Doxa hit the target perfectly with this anniversary edition, responding to the vintage-inspired tsunami that dominates the market. Tudor did it with the Black Bay, Omega with the Seamaster 300 Master Co-Axial and we have countless other examples. It is the perfect timing for Doxa and this model should be on any dive watch fan’s list, simply because it is after all a clone, with modern materials and light touches (that is a good thing), of the so important and revolutionary Sub 300, arguably one of the most influential watches in the history of the dive watch.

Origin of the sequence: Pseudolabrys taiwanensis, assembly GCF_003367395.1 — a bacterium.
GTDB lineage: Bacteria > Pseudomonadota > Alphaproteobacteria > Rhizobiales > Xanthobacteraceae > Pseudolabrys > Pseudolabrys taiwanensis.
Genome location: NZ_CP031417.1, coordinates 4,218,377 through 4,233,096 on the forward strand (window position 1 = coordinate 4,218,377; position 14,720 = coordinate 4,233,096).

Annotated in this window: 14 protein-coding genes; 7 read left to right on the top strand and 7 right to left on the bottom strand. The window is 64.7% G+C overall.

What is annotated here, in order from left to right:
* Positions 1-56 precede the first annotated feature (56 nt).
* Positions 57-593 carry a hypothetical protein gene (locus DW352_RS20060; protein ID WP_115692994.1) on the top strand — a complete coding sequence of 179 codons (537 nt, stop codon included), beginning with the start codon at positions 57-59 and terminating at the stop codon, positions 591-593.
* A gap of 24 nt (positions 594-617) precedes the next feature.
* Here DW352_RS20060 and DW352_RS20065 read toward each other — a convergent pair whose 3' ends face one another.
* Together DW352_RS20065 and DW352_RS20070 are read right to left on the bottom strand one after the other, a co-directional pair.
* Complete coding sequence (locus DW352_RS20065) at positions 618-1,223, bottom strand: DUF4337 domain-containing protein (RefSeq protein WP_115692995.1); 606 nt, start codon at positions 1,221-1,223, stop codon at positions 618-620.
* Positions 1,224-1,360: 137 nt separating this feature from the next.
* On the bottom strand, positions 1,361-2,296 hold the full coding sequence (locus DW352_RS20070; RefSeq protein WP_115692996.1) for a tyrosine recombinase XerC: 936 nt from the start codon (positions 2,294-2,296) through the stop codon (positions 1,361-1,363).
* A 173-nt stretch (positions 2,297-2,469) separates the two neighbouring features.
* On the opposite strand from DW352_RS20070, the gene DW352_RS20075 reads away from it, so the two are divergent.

The quest, with the help of emerging technologies, of trying to better understand the silent under water world emerged after World War II. This trend continued to grow during the 1960s and the 1970s, when the boom of diving for commercial and military purposes spilled over to the masses. Recreational diving started to pickup the pace as the new cool adventure (I think it still is!). Consequently, the watch industry tried to cope with this. During these years, the reign of the mechanical watch as a tool was unconditional. Companies like Blancpain started from scratch with the help of military divers. Rolex had started from the 1920s to buy patents (screw down crown) and improving them. Therefore they were in a position to produce the Submariner, learning from its experience shortly after Blancpain. Omega experimented with various projects (Marine, 1932- Naiad crown) acquiring the know-how and later produced the iconic Seamaster 300 CK2913, in 1957.